Being held against your will is pretty scary, especially under legal circumstances. You can either be detained or arrested, and there are many differences between the two. Either way, it is still a frightening position to be in, and you may have lots of questions. Here, Rahul Balaram of Balaram Law outlines the key differences between detention and arrest.
What Constitutes Detention?
Nearly every driver has been pulled over at least once; technically, this constitutes being detained temporarily. It is not nearly as grim as it sounds, yet many equate it to a formal arrest.
Detention occurs when a police officer holds someone for questioning, also called a “brief and cursory,” but does not have reasonable cause for arrest. During this time, an officer may stop you and inquire about a few things. While you are being questioned, you are not allowed to leave, but it is not as restrictive as actually being arrested.
There are no cuffs, and typically they will not ask or order you to sit in the back of a police car while they run information in this squad car.
What Should I Do If I Am Ever Detained?
In the case that you are detained, even for something as simple as a speeding ticket, you may cooperate while still refusing.
If the officer begins to question you, and you do not wish to answer, you can politely decline and request to speak to your attorney first. You have a right to an attorney, which must be provided as soon as you ask for one.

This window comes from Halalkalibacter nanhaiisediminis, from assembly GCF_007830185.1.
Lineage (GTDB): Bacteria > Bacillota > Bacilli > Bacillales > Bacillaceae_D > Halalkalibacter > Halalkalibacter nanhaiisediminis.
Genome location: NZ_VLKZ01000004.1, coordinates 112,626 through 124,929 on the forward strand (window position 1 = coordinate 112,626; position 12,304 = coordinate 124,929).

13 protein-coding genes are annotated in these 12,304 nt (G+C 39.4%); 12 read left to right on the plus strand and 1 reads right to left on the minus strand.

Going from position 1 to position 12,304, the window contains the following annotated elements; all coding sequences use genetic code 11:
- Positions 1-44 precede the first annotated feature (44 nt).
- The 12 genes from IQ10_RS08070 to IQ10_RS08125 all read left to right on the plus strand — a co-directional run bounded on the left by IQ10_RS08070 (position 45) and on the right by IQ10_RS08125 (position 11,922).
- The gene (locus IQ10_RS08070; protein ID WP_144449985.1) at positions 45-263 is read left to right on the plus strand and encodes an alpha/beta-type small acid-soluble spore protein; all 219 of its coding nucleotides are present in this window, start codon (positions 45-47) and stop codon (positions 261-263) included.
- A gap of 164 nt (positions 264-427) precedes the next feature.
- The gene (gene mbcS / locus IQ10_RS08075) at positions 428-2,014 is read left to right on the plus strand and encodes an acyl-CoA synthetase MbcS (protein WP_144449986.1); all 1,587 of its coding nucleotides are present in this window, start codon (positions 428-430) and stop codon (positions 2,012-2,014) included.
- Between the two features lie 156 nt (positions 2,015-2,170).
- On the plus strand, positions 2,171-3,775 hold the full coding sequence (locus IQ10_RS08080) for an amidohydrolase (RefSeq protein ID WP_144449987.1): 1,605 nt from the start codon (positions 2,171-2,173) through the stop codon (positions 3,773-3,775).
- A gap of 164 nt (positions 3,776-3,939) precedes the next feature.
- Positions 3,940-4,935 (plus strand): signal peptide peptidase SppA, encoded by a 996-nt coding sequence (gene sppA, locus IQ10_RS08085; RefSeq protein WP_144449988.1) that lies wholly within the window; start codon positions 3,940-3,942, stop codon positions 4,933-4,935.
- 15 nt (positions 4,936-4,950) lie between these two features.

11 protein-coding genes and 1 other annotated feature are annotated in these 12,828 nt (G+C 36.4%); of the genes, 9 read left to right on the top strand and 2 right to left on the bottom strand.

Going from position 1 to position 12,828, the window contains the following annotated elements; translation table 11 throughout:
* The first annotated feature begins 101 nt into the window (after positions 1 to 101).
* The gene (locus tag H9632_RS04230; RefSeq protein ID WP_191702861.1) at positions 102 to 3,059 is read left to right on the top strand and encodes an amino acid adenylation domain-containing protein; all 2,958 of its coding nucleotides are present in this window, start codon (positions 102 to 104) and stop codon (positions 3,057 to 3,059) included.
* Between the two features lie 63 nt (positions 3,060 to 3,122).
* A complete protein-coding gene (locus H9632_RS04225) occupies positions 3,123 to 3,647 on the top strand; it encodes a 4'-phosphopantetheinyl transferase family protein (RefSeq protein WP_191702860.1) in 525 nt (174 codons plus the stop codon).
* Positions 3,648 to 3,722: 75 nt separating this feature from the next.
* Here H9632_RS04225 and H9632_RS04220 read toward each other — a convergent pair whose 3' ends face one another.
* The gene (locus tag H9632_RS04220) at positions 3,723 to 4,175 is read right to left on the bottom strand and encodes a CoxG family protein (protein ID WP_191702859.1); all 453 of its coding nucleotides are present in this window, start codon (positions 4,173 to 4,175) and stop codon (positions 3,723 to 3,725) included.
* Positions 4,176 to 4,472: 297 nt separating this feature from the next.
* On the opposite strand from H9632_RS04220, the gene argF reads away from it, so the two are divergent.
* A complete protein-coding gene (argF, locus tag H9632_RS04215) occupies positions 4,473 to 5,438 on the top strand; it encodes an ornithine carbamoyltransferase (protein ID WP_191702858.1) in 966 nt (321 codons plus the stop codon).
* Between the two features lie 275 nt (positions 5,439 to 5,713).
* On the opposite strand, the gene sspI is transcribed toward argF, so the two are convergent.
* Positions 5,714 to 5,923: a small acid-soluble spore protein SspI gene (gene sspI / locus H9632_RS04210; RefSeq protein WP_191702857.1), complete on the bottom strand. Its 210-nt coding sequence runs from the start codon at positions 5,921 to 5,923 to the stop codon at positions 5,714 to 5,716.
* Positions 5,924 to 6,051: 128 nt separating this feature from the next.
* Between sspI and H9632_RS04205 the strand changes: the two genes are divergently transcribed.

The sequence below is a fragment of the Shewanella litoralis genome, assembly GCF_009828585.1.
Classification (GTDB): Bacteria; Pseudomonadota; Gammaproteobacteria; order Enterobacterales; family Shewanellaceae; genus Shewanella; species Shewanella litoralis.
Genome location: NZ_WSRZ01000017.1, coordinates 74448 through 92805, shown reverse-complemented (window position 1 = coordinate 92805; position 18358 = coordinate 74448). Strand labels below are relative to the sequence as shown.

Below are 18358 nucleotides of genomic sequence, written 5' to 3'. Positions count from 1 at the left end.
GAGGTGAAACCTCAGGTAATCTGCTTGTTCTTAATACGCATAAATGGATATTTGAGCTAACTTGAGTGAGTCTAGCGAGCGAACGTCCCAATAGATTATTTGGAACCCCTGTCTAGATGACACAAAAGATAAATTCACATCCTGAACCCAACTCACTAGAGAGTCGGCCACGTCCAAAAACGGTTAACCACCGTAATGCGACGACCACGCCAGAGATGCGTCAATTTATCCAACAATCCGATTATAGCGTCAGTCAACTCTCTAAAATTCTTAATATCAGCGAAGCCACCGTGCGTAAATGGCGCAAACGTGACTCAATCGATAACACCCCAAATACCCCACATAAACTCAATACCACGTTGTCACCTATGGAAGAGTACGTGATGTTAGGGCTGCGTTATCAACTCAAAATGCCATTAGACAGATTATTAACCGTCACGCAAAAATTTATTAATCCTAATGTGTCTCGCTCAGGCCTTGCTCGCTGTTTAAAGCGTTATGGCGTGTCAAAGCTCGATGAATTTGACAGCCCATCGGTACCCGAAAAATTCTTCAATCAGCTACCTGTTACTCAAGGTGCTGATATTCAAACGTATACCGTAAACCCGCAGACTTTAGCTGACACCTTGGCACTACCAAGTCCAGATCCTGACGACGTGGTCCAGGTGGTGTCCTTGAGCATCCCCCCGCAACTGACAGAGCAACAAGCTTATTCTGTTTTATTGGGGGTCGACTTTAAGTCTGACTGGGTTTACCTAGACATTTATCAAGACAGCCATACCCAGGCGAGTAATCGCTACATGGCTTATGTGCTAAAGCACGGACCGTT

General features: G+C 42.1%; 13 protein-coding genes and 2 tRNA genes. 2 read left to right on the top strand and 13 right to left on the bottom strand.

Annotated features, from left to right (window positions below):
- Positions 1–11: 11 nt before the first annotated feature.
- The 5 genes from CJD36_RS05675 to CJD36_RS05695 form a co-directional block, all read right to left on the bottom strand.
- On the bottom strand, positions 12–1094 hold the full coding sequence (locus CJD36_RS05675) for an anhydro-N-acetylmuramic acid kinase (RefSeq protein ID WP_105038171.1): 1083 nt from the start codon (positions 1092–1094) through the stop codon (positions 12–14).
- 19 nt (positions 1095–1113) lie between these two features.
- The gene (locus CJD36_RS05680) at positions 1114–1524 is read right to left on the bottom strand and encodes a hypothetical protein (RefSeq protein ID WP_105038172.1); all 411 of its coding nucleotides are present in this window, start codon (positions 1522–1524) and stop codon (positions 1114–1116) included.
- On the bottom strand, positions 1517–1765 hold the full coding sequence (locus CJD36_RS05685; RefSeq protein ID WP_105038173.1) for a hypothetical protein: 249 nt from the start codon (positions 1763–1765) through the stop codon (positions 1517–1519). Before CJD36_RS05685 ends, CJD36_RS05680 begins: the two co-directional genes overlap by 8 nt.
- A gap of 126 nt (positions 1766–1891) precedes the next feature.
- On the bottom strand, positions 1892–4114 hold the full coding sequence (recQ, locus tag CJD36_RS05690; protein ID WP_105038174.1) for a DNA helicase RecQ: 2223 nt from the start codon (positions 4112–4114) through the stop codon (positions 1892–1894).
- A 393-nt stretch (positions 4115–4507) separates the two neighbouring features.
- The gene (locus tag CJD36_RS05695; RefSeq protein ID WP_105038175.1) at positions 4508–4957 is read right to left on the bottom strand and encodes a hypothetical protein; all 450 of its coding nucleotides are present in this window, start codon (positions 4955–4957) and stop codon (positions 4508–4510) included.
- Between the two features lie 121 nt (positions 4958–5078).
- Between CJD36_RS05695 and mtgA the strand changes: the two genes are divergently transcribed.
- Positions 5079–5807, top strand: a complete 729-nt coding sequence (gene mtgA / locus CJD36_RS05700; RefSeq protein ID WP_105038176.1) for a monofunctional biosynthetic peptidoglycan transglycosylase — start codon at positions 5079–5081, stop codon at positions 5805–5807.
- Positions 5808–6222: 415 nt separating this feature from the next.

While you’re being detained, the officer may also ask you to consent to a car search. However, you are not obligated to do so and can deny permission to search your vehicle. In general, it’s a good idea to refuse a car search, because in the case that they do find something, you will have no chance in court.
At What Point Does It Become a Formal Arrest?
If at any point, the officer declares you are being placed under arrest and limits you with the use of handcuffs or other restraining devices, it has officially surpassed detention and become an arrest. This procedure can only occur if the officer finds incriminating evidence, which gives them a reason to place you under arrest.
Evidence to warrant arrest can be anything from a confession (whether accidental or voluntary) to finding something in a car search. Often, officers can trick a person into giving a confession without realizing it through casual conversation or rewording the same question numerous times to “catch” you in a lie.
What Should I Do If I’m Ever Arrested?
Lastly, if you are ever formally arrested, the best thing you can do is take full advantage of your constitutional rights to stay silent and request an attorney. Not saying anything won’t ever work against you; in fact, it ensures there will be nothing incriminating they can use as evidence in court. Having an attorney is also the best way to protect and defend yourself from charges.
About Rahul Balaram
After passing the bar exam in 2015, Rahul Balaram became a strong and competent Public Defender for Solano County. He worked on the misdemeanor conflict panel in Sonoma County representing indigent clients who could not afford legal counsel. Rahul graduated cum laude from the University of San Francisco Law School and received a Bachelor’s Degree in Psychology from the University of California, San Diego; he is also a member of the McAuliffe Honor Society.